Thursday, 25 July 2019

What revolution?

We are back to our guest blogs! Queralt Ayuso Casajuana asks the question, What Revolution?

“In Iraq, A Kurdish Warrior-Diva Sings Against ISIS, Despite Threats”. That was the headline of the American National Public Radio upon 'Revolution''s release in 2015, the single by the Iraqi Kurdish pop star Helan Abdulla, or Helly Luv.

‘Revolution’ was recorded 3km away from the frontline between the Iraqi Peshmerga and Daesh. It begins in “a village somewhere in Kurdistan” where peaceful life is interrupted after Daesh throws a bomb. In the opposite direction of run-away citizens, walks Helly Luv in shiny golden high heels, and before the astonished civilians, she raises a banner with the words “Stop the violence” in front of a Daesh’s tank, reminding of Tiananmen’s iconic image.

This music video is one of those that you need to watch at least three times in order not to miss anything. And the more you watch it, the more you start to feel its contradictions. Still, the first impression one gets is that when women take up arms, they become amazingly powerful. There is a strong message of women as active agents in war, sweeping away the image of women as victims. Women fighting for equality and for their nation, doing what is usually associated with a male gender role. It is hard not to get seduced. However, after these three or four times, you can leave aside the euphoria of women warriors fighting Daesh and examine Helly Luv’s message more carefully.

A first question to ask is, who is the audience for Luv’s music video? The fact that both the lyrics and the messages on the banners are in English gives us a hint that the message targets a global audience. An audience of potential sympathizers to the Kurdish independence project that Helly Luv advocates for. ‘Revolution’ remains relevant to examine precisely because it is using a widespread narrative among sympathizers that to a significant extent, romanticizes the Kurdish struggle as heroic.   This romanticization has specifically put the Kurdish female fighter figure in the spotlight. Fashion magazines like Elle writing about Kurdish female fighters or H&M selling a jumpsuit that reminds of traditional peshmerga clothes are only symptoms of this fetishization. "Revolution” clearly emphasizes this image of the brave Kurdish female fighter, fearless and defiant, “kicking ISIS’s ass” as Vice stated.

While initially seeming empowering, this simplistic portrayal obscures the fact that both Kurdish men and women fighters exist in a conflict situation. Portraying the bearing of arms as something empowering by itself silences the human costs of violence. Moreover, as explained on an article in Al-Jazeera, this captivation for Kurdish female fighters ignores the “social revolution that preceded armed struggle” or "the fact that Kurdish women have been engaging in armed resistance for decades without anyone’s notice”. The Kurdish feminist movement does not comprise fighting Daesh alone, there is a whole political ideology behind, influenced by the ideas of Abdullah Öcalan (currently serving prison in Turkey), which includes, for instance, the science of women, known as Jineology, as an important part of the revolution.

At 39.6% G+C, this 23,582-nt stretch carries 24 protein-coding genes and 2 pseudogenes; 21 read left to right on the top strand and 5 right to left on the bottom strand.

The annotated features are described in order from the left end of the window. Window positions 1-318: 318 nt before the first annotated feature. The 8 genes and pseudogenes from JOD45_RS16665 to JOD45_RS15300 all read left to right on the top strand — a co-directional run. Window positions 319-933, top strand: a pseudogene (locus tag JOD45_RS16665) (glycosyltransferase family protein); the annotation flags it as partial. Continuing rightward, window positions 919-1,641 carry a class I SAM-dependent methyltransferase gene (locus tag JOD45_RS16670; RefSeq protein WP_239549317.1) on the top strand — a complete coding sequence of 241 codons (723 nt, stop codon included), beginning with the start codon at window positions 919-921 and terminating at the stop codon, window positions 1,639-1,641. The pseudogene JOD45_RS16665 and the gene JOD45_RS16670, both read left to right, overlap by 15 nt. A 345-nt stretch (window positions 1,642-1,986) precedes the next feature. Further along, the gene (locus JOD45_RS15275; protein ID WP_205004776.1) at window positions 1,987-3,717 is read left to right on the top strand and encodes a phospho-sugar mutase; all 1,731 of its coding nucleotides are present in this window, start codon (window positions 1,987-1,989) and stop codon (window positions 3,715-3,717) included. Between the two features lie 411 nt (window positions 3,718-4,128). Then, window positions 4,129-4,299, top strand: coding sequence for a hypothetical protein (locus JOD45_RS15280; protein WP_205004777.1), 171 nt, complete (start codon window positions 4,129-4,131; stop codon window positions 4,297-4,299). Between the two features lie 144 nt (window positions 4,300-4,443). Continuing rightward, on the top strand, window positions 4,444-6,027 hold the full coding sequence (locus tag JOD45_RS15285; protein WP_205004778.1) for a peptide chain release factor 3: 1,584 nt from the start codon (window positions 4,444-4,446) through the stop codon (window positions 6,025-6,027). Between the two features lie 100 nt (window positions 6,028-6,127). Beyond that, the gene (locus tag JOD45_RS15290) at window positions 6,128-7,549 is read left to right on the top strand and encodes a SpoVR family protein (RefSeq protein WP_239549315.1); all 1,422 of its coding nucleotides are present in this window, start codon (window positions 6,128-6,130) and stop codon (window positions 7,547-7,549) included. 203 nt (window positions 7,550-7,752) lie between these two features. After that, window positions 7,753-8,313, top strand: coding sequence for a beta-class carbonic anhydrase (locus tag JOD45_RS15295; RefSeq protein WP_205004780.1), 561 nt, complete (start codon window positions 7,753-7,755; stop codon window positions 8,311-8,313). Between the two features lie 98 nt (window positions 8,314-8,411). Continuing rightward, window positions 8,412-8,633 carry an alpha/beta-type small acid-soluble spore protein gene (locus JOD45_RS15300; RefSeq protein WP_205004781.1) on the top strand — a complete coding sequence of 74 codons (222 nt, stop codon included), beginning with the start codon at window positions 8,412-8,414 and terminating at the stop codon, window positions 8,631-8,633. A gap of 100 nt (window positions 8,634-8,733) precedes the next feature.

The use of the described female fighter romanticization for nationalist aspirations is further problematic because it is framed within the global War on Terror. The reason behind is that the fight against Daesh is the perfect tool to win the audience’s sympathy. So in the music video context, the use of the War on Terror discourse feeds the existing romanticization which then translates into support for the Kurdish independence. Examining ‘Revolution’’s contradictory messages of war and peace helps us to see how the direct translation from fighting Daesh to getting sympathy is obtained.

Looking closely at Helly Luv’s outfit, we can notice her rifle-shaped rings or the two crossed bullet belts adorning her body. She also dances with an AK-47 rifle on top of a car and leads a disciplined troop of well-armed soldiers. This glorification of the aesthetics of violence collides with the banner’s messages asking to “Stop the war”. So war and peace are put together. There is an underlying idea that enforcing peace through violence is justified. Violence is acceptable when it is framed in terms of a just war.

This just war is obviously the War on Terror, which is made appealing by establishing a binary between good and bad. The peshmerga represent the good side defending freedom and equality while Daesh is the evil side trying to take all this away. Daesh fighters’ facelessness enables a dehumanization that in the end makes the killing of the enemy acceptable. But is the reality that clear-cut? Not according to Riches, who points out that the victim, observer, and perpetrator categories are fluid and can be embodied by the same person. This means that victims can also become perpetrators when taking up arms even if it is seen as justified. So the good-bad binary is, in reality, more nuance.